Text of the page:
This stuck with him and at the next family gathering, he asked the mom why she cut the ends of her ham off. The mom replied, “I’m not sure, it’s how my mom did it.”

And to the matriarch he presented himself and asked. “Why did you cut the ends of your ham off?”

And she explained, “My pan was too small to fit the whole ham.”

Sometimes we do things because it’s just how they were done before. And while that seems to save time and money, you can end up doing things for the wrong reason.

For our team, when something is a replication, we take that extra step of making sure that what we did before was the correct way and that we do not keep mirroring unnecessary modifications from the past. When something should be carved in granite, we make sure we document any project specific changes, so that future creators know what they are getting into. But when one does sneak by and the question is asked why it was done that way, we know it’s a Ham.


Voodoo Budgeting

In about 2001, I told my boss that numbers he was moving around in the project budget were either incorrect or wrong or unnecessary. I forget the circumstances, except that I probably should have shared my opinion in some other way then by telling him it was “Voodoo Budgeting.”

Join me in the way back machine to 1986 when actor Ben Stein teaches that George H. W. Bush called Reaganomics, “Voodoo Economics.”


I don’t know very much about Economics (except about the professor’s wife’s ham,) but I did remember that line from the movie. It seemed a fitting way to describe what I was feeling at that moment. My boss did not like that phrase very much.

His displeasure with it was so memorable that this Work Phrase isn’t about budgets or accounting or economics or the phrase Voodoo Budgeting. It’s about when you say something to someone and it sticks with them FOREVER.  

When my boss brings up Voodoo Budgeting, I know that he’s reminding me of that special day and that he’ll never forget the time I doubted him and did so using a clever movie reference. Sometimes I will bring it up in a meeting, just so that I can say it before he does so that I can still have some power over those words.

www.usedbrassmoviestanchionsthatarenolongerneeded.com

A few years ago, we hired someone at the management level who had production experience and seems to know “a guy” in every trade possible. I’ll call him KF for Kung-Fu. He was experienced and seem to be able to give us contacts throughout the industry. The one thing he did not have a command over was searching the internet.

In a project meeting, we discussed resourcing brass stanchions with the velvet ropes. Hugh had been doing some research and shared what the costs were. The new guy thought that the costs for the stanchions were too high and asked if Hugh had done research on used stanchions.  KF said, “You see, the internet, it’s made standing in line at the theater obsolete. Theaters everywhere don’t need those stanchions anymore, so they are in a backroom getting dusty. The movie managers want to make a quick buck so they sell them on line. We just need to find them.”

(I don’t want to get in to how many theaters DON’T have brass stanchions with velvet ropes and that some manager would be creating a website to sell them.)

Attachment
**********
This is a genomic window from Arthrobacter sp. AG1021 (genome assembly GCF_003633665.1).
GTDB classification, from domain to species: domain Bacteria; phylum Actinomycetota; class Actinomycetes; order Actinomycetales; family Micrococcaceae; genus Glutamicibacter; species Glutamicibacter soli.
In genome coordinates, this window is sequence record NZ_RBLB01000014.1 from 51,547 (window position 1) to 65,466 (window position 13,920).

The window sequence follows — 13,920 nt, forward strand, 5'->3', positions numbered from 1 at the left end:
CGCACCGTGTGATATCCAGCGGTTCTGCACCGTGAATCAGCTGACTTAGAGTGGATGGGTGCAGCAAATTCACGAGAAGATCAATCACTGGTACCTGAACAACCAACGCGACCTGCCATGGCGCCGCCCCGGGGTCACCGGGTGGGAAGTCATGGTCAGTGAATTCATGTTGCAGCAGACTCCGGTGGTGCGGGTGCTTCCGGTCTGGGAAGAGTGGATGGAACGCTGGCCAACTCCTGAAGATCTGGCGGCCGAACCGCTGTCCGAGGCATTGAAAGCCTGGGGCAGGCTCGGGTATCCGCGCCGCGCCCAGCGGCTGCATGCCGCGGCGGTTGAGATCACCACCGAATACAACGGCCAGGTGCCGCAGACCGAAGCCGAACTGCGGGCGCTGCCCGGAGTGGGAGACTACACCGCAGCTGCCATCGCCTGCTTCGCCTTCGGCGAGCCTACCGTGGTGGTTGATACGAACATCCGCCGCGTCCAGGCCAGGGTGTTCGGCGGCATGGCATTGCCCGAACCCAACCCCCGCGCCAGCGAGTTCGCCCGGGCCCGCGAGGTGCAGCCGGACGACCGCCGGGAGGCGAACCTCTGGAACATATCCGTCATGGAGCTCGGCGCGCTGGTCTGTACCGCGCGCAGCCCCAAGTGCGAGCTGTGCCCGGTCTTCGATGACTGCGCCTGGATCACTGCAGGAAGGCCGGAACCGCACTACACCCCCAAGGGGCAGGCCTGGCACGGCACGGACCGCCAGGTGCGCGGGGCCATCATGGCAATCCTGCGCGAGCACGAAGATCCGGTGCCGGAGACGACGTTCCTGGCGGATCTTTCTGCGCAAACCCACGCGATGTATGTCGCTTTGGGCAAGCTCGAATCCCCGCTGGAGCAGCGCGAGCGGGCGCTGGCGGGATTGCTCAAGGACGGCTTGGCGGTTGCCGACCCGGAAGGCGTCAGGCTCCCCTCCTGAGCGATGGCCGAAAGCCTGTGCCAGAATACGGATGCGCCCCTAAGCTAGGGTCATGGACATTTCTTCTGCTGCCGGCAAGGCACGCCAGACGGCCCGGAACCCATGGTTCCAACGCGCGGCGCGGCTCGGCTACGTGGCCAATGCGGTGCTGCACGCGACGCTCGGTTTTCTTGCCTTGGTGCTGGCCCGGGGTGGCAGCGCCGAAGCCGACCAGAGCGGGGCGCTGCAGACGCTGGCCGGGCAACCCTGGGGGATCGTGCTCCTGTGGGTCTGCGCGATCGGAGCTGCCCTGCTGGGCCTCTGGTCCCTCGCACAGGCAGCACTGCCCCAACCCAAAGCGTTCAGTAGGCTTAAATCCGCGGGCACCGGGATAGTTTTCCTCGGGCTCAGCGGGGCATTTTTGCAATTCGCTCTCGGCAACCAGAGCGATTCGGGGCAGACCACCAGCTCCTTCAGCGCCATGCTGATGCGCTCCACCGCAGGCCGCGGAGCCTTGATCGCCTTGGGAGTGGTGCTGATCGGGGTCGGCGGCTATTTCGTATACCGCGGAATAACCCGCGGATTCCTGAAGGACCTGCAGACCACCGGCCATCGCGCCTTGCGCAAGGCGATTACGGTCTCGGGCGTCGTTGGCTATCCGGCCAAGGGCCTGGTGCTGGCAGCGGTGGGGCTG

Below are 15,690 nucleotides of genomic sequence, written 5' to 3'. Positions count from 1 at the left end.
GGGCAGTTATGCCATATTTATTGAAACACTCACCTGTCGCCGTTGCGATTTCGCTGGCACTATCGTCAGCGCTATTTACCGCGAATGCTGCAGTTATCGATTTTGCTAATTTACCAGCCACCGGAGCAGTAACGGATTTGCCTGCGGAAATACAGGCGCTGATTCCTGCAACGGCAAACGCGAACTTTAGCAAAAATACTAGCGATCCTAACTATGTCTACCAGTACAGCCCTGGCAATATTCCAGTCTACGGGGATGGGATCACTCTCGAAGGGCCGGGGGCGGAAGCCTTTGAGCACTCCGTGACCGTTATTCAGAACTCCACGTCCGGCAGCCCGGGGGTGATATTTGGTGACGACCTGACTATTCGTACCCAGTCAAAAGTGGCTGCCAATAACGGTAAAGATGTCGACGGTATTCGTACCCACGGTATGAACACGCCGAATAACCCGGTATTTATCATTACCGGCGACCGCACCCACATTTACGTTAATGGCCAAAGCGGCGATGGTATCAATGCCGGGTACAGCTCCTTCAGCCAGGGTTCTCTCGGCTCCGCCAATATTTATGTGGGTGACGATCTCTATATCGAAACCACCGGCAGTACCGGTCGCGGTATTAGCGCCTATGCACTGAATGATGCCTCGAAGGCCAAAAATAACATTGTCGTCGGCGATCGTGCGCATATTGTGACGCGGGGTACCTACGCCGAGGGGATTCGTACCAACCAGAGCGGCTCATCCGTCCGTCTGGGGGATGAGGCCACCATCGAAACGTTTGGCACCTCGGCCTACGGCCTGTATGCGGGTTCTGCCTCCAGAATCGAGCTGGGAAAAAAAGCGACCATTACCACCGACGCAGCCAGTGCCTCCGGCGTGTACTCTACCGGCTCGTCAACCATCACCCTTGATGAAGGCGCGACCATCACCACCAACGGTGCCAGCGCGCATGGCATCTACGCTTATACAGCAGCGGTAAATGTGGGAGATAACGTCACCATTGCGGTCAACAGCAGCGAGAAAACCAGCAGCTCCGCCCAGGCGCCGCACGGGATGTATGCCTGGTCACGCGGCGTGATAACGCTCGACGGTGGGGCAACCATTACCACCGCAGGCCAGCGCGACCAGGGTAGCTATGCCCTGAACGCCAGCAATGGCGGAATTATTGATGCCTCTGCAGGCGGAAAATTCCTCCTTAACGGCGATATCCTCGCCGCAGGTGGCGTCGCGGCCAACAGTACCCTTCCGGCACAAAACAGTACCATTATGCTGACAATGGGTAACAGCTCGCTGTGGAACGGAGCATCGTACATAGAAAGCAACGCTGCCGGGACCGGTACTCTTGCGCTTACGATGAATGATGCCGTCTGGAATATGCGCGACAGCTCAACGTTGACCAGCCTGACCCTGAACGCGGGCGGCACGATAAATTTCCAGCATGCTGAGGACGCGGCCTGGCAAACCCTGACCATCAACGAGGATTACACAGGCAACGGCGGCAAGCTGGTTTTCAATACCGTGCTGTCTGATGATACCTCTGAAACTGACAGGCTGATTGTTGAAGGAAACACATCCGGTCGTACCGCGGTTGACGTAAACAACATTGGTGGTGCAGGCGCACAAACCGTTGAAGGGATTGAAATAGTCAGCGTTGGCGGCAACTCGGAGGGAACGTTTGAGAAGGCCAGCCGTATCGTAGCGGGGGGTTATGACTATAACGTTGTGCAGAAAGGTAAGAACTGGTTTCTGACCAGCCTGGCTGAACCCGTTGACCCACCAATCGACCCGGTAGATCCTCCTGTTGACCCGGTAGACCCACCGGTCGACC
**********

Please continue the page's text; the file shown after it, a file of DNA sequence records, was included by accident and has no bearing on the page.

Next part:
KF grabs the meeting room keyboard and pulls up the internet. He then starts to speak aloud and type, “ www dot used brass stanchions dot com.” That web address came up empty. Again, “www dot movie theater brass stanchions not being used for sale dot com.” Nothing. He tried several variations on this, each time coming up with a longer, more complicated string of words that he would try to turn into a website address. Of course, nothing came up. Hugh stopped him and said, “I will continue the search at my desk.”

In the end, we bought a bunch of new stanchions and aged them so that they would look old. Not old like they were in a movie theater closet for years, but you get my point.

Now at work, when someone asks how to locate an odd material or obscure product, like a pair of 6’ tall fuzzy dice, we will follow that up with, “Have you tried www.GiantSixFootFuzzyDice.com or www.StoreThatSellsFuzzyDiceThatArentSmallButSixFootCube.com?”

Below is an image of stanchion that were not bought used and use in a themed structure.



Aunt Barbara's Wagon

Back in the late 80s, my Aunt Barbara gave me her behemoth of a station wagon and my friends and I had an awesome time driving it around and causing all sorts of distress and that's the end of the story.

Except that the station wagon never made it to me. I never got to opportunity to create shenanigans in it.

Steve intercepted the wagon and I never got to drive it.

I think the station wagon was about 60 feet long and the back end of it could hold 23 people and 12 kegs. I assume that if it ran into a telephone pole, the driver would feel a slight bump and only notice later that the station wagon was covered in a telephone pole quantity of toothpicks. Its gas tank held 500 gallons of gasoline that would get it to go 45 miles. Aunt Barbara had multiple sclerosis so her station wagon was outfitted with an aftermarket accelerator and brake control on the steering column which made for interesting feet-out-the-window driving opportunities. I could be wrong about these descriptors, but I choose to ignore the truth,

I know for sure that some of you reading this are aware of the station wagon and probably ended up passing out in or under it. You have your own story. I know of two.

Brakes
Steve had the station wagon for a while when the brakes started to go out. Like any good Powhida, he ignored the problem and hoped it would go away. It did not go away and, again, instead of fixing the problem, he created a work-around. As he was driving the station wagon through Toledo, he would watch the crosswalk signs in the distance. If he saw one of them start to flash, he knew that the light would soon be changing. To come to a stop, Steve would do the following: